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Commentary: 'Life of Julia' is a life without ambition

The right-wing blogosphere has been having a fine time with the “The Life of Julia,” the Obama campaign’s attempt to show, through a series of USA Today-style illustrations, how the policies of President Obama come to the aid of women at every important moment in their lives.

At 3, we see little Julia enrolled in a Head Start program. At 17, she’s in a Race to the Top high school. Later she has surgery and receives free birth control, thanks to Obamacare.

The story goes on: She has a career as a web designer, gets a Small Business Administration loan, then “decides” to have a child and names him Zachary. Zachary is apparently begotten by immaculate conception, since Julia never marries and no one else appears in the story.

“The Life of Julia” details the cradle-to-grave attention this supposed Everywoman receives from the caring people in the government. Thanks to Obama, she enjoys a comfortable retirement. Because of that, she can volunteer at a community garden.

The illustrations also show how Republican Mitt Romney would blight this story of placid contentment. Forget Head Start. Under Romney, that program would be cratered by budget cuts. Race to the Top? Ditto. And on and on, until the nation’s crops are burned by Republicans, the fields sown with salt and all the small furry animals are eaten by free-market fanatics.

I couldn’t resist. “The Life of Julia” has spawned parodies everywhere, but the topper is the sendoff at A sample: At age 3 under President Obama, “Julia is enrolled in a Great Leap program where she will learn critical community organizing and obedience skills....”

Under Mitt Romney, poor little Julia “will be marched to a Mormon polygamy camp in Utah where Paul Ryan will torture her with boring Republican math mumbo jumbo.” And so on.

Parody aside, I’m at a loss to understand how this drab story could galvanize support for Obama’s re-election. Who could identify with Julia? She never finds love. Until Zachary arrives, she’s alone in the world. She claims no real accomplishments. Throughout, she remains passive. She stays within the channel laid down for her by the government. I wondered if they left out the story of her lobotomy.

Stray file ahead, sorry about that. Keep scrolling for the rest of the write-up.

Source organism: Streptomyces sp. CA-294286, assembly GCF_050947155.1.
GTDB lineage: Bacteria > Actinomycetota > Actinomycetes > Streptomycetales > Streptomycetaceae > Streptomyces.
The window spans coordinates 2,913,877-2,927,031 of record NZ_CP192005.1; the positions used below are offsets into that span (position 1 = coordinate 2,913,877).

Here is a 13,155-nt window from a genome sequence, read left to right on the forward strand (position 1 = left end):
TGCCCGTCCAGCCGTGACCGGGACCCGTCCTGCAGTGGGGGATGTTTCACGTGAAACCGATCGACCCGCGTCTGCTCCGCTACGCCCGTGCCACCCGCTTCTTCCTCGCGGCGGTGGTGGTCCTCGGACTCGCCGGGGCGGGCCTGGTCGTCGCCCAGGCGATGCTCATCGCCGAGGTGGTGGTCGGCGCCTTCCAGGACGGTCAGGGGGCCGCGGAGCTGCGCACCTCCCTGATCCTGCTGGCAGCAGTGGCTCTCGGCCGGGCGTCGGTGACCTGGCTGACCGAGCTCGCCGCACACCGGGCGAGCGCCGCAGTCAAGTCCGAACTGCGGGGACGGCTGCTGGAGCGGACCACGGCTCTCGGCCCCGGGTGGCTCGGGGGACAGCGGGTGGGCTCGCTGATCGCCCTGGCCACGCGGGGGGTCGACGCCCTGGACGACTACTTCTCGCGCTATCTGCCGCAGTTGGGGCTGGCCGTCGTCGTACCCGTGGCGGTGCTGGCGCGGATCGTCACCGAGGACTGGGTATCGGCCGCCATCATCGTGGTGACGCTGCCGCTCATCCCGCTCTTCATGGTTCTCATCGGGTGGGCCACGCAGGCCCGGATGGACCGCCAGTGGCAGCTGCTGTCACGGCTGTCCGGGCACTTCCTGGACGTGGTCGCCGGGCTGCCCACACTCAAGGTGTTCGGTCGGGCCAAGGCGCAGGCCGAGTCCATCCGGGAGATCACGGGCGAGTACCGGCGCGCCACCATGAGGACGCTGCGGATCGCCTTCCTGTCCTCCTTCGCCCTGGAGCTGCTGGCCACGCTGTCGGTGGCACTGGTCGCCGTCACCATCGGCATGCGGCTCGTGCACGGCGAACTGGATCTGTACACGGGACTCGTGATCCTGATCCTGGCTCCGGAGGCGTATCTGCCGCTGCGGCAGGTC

“The Life of Julia” reveals much about its originators and the man on whose behalf it was created. Here we see the sterile vision of a certain kind of hard-left liberal, who apparently views the American citizen as a submissive, isolated entity — docile and disconnected from extended family or the web of groups and associations that make up a healthy civil society.

Omitted is any mention of the cost of Julia’s benefits, how they will be financed or, more to the point, how this vision, translated into policy, will change our notion of who we are as Americans.

Up to now we’ve put a high value on self-sufficiency, while acknowledging the need for a safety net for support in old age or temporarily, when life deals a bad hand. Julia, by contrast, is supported at virtually every step with subsidies of various sorts.

In Obama’s first address to Congress, he outlined a radically ambitious legislative program that made it clear his larger goal was to fundamentally change the relationship between Americans and their government.

One of the major underlying issues in this year’s election is to what extent we will, as Arthur Brooks of the American Enterprise Institute put it, continue to value “earned success,” or slide into “learned helplessness.”